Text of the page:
What kind of yield increases can you expect? Several studies in Kansas have shown significant increase in yield as well as test weight when liming acid soils (Fig 1 and Table 1). In some cases yield can easily double depending on the severity of the problem.
It can be expensive to apply the full recommended rate of lime to soils. The yield increases from an application of the full rate of lime are likely to hold up for up to 8 years or more. But the initial cost can be quite high. Lime is a long-term investment that many producers are reluctant to make for several reasons. Should producers consider applying a lower rate of lime than what is recommended by the K-State soil testing laboratory?
If the cropping system consists of some combination of wheat, grain sorghum, corn, or sunflowers, without a legume in the rotation, then it's not critical to use the full recommended rate of lime. With these crops, which can tolerate somewhat lower pH levels than soybeans and alfalfa, producers may realize some benefit by applying less-than-recommended rates of lime as long as they are willing to make more frequent applications. If soybeans or alfalfa will be grown on the field in question, and if the pH level is less than 6.0, then the full rate of lime should be applied.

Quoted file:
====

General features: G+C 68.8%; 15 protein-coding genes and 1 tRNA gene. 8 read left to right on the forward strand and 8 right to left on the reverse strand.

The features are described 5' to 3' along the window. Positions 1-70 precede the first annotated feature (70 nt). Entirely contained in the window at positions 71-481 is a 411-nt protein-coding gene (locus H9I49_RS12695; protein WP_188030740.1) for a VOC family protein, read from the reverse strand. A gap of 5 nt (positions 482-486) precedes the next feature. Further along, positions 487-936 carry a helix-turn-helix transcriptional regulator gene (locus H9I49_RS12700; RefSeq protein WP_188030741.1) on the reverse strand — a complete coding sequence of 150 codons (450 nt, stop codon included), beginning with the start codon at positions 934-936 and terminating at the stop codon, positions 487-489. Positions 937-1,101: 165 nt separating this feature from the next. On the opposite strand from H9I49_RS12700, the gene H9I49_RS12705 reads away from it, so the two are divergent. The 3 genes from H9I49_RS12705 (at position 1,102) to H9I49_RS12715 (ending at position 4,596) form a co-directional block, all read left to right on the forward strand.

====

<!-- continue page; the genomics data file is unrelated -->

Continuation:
Table 1 below shows the effect of a lower than-recommended rate on wheat yield and test weight. The half-rate increased yield and test weight nearly as much as the full rate in this case. However, producers should be aware that if they use lower-than-recommended rates of lime, they will need to make more frequent applications.
What type of lime is best to apply? All lime materials must guarantee their ECC content and are subject to inspection by the Kansas Department of Agriculture. The purity of the lime material relative to pure calcium carbonate and fineness of crushing are the two factors used in determination of the Effective Calcium Carbonate (ECC) content. Lime can be from various sources and with different qualities. Consecutively, to ensure a standardized unit of soil-acidity neutralizing potential, we use units of ECC.